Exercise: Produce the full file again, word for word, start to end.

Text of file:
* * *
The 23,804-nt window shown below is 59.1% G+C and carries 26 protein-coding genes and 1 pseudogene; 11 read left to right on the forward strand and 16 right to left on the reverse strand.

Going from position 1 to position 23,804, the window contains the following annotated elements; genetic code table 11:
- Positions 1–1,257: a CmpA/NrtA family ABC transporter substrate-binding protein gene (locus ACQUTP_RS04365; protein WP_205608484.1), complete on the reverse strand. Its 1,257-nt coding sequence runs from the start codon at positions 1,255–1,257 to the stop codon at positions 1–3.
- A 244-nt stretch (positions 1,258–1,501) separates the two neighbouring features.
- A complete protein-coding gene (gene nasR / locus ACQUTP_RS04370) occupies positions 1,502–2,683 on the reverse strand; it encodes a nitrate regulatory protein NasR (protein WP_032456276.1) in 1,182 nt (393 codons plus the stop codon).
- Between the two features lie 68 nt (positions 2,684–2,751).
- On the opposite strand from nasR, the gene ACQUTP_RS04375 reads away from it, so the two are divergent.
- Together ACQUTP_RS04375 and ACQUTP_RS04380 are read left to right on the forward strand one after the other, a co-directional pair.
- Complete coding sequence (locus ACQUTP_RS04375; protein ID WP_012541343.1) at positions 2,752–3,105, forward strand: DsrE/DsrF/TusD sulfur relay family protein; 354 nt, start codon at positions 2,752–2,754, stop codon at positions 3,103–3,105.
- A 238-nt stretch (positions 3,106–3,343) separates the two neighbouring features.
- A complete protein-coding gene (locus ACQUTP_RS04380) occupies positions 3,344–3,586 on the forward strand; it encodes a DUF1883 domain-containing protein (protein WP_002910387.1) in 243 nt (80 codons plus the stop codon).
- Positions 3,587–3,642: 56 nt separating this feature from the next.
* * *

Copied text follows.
The 23,804-nt window shown below is 59.1% G+C and carries 26 protein-coding genes and 1 pseudogene; 11 read left to right on the forward strand and 16 right to left on the reverse strand.

Going from position 1 to position 23,804, the window contains the following annotated elements; genetic code table 11:
- Positions 1–1,257: a CmpA/NrtA family ABC transporter substrate-binding protein gene (locus ACQUTP_RS04365; protein WP_205608484.1), complete on the reverse strand. Its 1,257-nt coding sequence runs from the start codon at positions 1,255–1,257 to the stop codon at positions 1–3.
- A 244-nt stretch (positions 1,258–1,501) separates the two neighbouring features.
- A complete protein-coding gene (gene nasR / locus ACQUTP_RS04370) occupies positions 1,502–2,683 on the reverse strand; it encodes a nitrate regulatory protein NasR (protein WP_032456276.1) in 1,182 nt (393 codons plus the stop codon).
- Between the two features lie 68 nt (positions 2,684–2,751).
- On the opposite strand from nasR, the gene ACQUTP_RS04375 reads away from it, so the two are divergent.
- Together ACQUTP_RS04375 and ACQUTP_RS04380 are read left to right on the forward strand one after the other, a co-directional pair.
- Complete coding sequence (locus ACQUTP_RS04375; protein ID WP_012541343.1) at positions 2,752–3,105, forward strand: DsrE/DsrF/TusD sulfur relay family protein; 354 nt, start codon at positions 2,752–2,754, stop codon at positions 3,103–3,105.
- A 238-nt stretch (positions 3,106–3,343) separates the two neighbouring features.
- A complete protein-coding gene (locus ACQUTP_RS04380) occupies positions 3,344–3,586 on the forward strand; it encodes a DUF1883 domain-containing protein (protein WP_002910387.1) in 243 nt (80 codons plus the stop codon).
- Positions 3,587–3,642: 56 nt separating this feature from the next.